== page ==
French phone equipment firm Alcatel could save up to $1.7bn (£977m; 1.4bn euros) through its planned merger with US business Lucent Technologies.
The merger could spawn industry consolidation say analysts
Alcatel chief Serge Tchuruk added that most of the savings would be made in the first two years of the tie-up.
Under the deal, valued at around $14bn, Alcatel will hold 60% of the new firm.
The merger - announced on Sunday - will result in 9,000 jobs being cut across the two companies, representing 10% of their combined workforces.
Mr Tchuruk added that the savings the merger would produce could be even higher than current estimates.
"Cost synergies have been calculated in very cautious way. We've been very conservative," he told reporters.
The estimated savings of £1.7bn was considerably higher than analysts had expected from a merger between two companies that have little business overlap.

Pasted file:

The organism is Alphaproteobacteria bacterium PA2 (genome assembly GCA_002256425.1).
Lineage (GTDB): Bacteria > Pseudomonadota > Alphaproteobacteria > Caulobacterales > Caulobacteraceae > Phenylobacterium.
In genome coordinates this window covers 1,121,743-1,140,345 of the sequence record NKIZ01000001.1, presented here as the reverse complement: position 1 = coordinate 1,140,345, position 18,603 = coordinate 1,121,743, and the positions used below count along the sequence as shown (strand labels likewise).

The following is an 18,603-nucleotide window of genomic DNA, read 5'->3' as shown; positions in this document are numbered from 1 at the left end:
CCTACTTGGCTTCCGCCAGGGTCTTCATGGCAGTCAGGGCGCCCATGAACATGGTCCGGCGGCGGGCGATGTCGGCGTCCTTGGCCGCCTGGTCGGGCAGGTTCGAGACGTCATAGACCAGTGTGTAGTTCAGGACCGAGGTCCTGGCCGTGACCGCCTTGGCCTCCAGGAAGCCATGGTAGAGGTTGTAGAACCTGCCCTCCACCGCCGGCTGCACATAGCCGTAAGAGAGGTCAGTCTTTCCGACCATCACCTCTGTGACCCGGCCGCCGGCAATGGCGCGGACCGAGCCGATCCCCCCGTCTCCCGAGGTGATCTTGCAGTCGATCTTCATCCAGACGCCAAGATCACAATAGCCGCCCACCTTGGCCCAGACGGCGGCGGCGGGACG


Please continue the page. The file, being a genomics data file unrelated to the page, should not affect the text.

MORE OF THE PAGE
News of the deal drove shares in the two companies higher on their respective markets, with Alcatel rising 4.8% to 13.38 euros in Paris and Lucent shares ending almost 1% higher at $3.08 in the US.
Together the companies will have total revenue of $25bn (£14bn), which is in line with industry leader Cisco.
The merged firms will also be in a stronger position to negotiate prices with customers, as well as having a stronger research and development capacity.
Analysts predict the deal could foreshadow a wave of other mergers within the telecoms equipment industry.
While most analysts were positive about the move, some were more wary.
"Lucent has been struggling for years to improve its profitability with little success," Japanese bank Nomura said in a report.
"We see significant risk of a merger that ends up destroying value."
The merger comes five years after a previous attempt to join Lucent and Alcatel failed.
Alcatel, which has a strength in high speed digital subscriber technology, should benefit from Lucent's dominance in wireless technology and contracts with big carriers such as Verizon Communications.